Isn’t it OK for Steyn to make factual statements and to quote others’ published statements accurately? Isn’t it a legitimate interest of Western non-Muslims to find out what Islamists are saying about us and about their agenda, and other facts about Islamist expansion in the West? It is, but that may not help Steyn. According to the Canada Free Press, “The legislation bringing [Canada’s Human Rights Commissions] into existence gives them permission to disregard the usual rules of legal procedures meant to protect defendants’ rights such as rules of evidence, presumption of innocence, bias of witnesses or representation. Its officers and adjudicators do not have to have legal training but are political appointees, commonly representatives of special interest groups.”

The U.N.: Recently, the U.N. General Assembly passed a resolution against Defamation of Religion. Although this could in theory apply to all religions, the only religion specifically mentioned was Islam (with five occurrences of the words “Islam or “Islamic” and five occurrences of forms of “Muslim”), and the resolution itself was pushed forward by the Organization of the Islamic Conference. Here’s a quote from the draft resolution:

“The General Assembly…Stresses the need to effectively combat defamation of all religions, Islam and Muslims in particular; …Emphasizes that everyone has the right to freedom of expression, which should be exercised with responsibility and may therefore be subject to limitations as provided by law and necessary for respect of the rights or reputations of others, protection of national security or of public order, public health or morals and respect for religions and beliefs;….”

Nowhere does this document uphold the right to express factual information which is negative, such as the fact that all four schools of Sharia require Jihad. Such information could certainly be taken as defamatory, but it is also true, relevant, and crucial for the world to know when Jihadists have declared war on the infidels of the world.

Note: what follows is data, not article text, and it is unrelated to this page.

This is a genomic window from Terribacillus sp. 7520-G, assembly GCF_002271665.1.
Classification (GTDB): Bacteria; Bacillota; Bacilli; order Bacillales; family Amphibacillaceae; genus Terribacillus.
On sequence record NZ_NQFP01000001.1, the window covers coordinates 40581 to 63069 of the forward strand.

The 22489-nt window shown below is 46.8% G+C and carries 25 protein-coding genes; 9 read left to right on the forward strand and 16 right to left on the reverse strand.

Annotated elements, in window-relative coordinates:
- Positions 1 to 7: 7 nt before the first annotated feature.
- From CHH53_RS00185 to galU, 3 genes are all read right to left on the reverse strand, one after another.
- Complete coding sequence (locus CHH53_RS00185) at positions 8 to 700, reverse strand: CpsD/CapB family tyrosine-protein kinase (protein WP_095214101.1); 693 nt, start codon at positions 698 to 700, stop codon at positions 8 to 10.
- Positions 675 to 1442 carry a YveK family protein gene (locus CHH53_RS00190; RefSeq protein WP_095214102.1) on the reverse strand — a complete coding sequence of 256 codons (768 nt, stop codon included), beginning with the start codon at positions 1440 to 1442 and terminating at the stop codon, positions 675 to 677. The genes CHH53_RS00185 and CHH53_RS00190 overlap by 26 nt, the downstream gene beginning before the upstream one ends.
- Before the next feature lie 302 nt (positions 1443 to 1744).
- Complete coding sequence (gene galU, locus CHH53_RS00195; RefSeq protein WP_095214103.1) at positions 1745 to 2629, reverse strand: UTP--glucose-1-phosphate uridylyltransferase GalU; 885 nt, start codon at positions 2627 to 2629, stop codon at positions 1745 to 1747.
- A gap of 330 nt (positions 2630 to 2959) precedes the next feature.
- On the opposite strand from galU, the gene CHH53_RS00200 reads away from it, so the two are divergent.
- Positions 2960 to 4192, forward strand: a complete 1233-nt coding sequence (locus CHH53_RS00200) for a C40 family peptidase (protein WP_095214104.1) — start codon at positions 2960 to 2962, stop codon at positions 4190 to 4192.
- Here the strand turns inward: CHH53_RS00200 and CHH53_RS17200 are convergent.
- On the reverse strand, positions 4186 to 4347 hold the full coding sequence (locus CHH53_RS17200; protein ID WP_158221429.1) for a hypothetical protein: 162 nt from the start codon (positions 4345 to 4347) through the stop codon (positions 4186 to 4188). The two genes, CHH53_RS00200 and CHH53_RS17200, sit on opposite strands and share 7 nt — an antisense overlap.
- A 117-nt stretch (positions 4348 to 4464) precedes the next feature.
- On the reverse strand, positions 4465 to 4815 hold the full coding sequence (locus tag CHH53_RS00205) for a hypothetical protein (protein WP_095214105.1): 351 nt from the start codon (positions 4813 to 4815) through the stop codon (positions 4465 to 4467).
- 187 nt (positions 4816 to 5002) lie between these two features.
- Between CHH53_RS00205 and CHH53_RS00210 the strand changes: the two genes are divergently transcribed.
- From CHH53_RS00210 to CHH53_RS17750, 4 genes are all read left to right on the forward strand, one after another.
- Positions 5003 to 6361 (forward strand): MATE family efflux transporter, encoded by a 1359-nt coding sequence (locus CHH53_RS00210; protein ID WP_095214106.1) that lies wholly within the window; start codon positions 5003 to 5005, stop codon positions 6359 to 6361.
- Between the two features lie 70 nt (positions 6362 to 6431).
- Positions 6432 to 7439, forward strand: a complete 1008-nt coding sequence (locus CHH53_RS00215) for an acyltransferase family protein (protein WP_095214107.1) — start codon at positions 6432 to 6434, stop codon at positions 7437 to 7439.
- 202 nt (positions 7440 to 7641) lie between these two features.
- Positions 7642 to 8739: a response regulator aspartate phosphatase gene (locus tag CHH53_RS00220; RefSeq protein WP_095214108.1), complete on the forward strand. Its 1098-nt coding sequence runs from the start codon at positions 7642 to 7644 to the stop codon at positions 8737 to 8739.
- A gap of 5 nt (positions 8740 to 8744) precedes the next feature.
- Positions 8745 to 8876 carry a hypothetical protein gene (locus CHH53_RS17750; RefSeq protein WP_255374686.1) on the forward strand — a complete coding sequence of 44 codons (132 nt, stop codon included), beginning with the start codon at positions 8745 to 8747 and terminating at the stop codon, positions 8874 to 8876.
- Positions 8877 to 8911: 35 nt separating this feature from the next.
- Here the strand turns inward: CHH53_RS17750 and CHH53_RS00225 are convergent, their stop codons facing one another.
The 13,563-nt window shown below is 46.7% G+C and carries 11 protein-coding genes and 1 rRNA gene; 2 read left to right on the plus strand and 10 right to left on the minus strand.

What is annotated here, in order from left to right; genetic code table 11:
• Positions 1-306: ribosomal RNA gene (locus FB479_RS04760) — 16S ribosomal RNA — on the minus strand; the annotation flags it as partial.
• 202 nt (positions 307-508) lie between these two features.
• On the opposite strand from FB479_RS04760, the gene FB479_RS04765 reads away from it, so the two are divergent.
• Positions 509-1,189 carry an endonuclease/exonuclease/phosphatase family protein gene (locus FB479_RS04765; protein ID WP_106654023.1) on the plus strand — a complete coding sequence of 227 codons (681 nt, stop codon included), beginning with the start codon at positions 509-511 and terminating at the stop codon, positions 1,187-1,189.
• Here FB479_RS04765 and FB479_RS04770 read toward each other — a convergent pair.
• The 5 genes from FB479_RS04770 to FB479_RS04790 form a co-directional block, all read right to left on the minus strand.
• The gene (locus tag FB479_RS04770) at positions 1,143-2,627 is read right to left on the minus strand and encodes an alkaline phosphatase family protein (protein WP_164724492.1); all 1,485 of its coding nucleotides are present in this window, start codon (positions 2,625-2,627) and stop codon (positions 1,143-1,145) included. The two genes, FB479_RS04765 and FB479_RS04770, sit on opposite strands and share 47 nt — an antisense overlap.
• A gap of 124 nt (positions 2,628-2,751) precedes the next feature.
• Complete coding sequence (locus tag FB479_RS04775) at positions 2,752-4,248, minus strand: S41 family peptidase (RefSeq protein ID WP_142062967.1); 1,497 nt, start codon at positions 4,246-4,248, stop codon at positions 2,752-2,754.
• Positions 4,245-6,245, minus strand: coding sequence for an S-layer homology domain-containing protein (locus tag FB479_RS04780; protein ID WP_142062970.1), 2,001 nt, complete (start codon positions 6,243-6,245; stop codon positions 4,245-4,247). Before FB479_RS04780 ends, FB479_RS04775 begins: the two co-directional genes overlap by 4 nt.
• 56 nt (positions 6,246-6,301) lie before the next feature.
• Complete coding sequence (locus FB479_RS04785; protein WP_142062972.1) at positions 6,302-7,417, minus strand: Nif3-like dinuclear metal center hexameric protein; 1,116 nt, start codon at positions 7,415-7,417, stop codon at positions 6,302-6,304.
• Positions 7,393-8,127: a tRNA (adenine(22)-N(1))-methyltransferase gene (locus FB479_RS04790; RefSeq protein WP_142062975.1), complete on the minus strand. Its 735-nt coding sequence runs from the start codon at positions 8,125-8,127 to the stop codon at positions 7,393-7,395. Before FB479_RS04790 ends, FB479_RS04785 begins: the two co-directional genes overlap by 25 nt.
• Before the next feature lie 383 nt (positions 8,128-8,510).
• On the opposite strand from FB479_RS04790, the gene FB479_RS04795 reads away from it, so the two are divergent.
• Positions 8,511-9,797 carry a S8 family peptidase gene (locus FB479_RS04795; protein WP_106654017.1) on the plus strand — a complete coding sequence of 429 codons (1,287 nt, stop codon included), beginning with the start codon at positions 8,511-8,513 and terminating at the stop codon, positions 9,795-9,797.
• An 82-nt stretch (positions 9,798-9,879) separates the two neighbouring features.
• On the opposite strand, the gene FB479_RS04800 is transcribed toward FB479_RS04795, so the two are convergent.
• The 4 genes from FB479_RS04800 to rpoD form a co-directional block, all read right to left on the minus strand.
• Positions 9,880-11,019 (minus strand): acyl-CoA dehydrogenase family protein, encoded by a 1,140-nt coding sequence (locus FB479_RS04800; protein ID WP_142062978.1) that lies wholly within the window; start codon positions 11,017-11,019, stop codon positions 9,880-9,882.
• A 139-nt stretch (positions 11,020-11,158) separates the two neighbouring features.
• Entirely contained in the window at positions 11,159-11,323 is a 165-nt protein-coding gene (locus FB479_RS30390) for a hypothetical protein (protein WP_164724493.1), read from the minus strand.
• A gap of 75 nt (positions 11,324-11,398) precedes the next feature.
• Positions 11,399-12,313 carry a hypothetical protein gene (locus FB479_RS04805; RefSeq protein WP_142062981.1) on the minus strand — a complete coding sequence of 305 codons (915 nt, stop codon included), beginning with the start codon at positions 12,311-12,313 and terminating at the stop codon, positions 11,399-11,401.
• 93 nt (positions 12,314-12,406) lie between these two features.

In many of the Islamic countries sponsoring this resolution, the vilest invective about non-Islamic faiths is commonly published. If their intention were really to protect all religions from defamation, they would be applying their own defamation rules equally to all religions in their own countries.

What does Sharia say about truthful criticism?

Lest you believe that these incidents of truth-squelching are coincidental, with no relationship to any actual doctrine of Islam, here are some quotes from Reliance of the Traveller: A Classic Manual of Islamic Sacred Law:

Slander (ghiba) means to mention anything concerning a person that he would dislike….” (pg. 730)

“The Prophet…said: ….’Do you know what slander is?’ They answered, ‘Allah and His messenger know best.’ He said, ‘It is to mention of your brother that which he would dislike.’ Someone asked, ‘What if he is as I say?’ And he replied, ‘If he is as you say, you have slandered him, and if not, you have calumniated him.'” (pg. 732)

These quotes show that in the case of personal slander, it is illegal to say something that the person doesn’t like even if it’s true.

In addition, in the section entitled “Non-Muslim Subjects of the Islamic State”, we can see that a non-Muslim’s “formal agreement of protection” is violated if one of the subject people”mentions something impermissible about Allah, the Prophet…, or Islam,” at which point the subject is treated as a prisoner of war. (pg. 609) This is intended to be applied in the context of a Caliphate, of which there currently is none, so this law cannot practically be applied in the West. I quote it to show there is a relationship between Islamic law and current events, in which Muslims are using the legal systems of the West to curtail an honest and complete discussion of Islam. It is also a warning of things to come if we allow the Islamists to prevail even further.

What to do?

The US Constitution protects our freedom of speech, even if someone doesn’t like what we say, as long as we are being truthful or stating a subjective opinion that cannot be mistaken as fact. It can only be defamation if we knowingly present damaging falsehood as though it were a fact. Not all Western countries have such a strong commitment to freedom of speech; nor, it would seem, does the United Nations. If we are to avoid being subjugated under Islamo-Fascist rule, this must change. A good place to start is to help educate everyone you know about the dangers of Islamo-Fascism and of criminalizing free expression.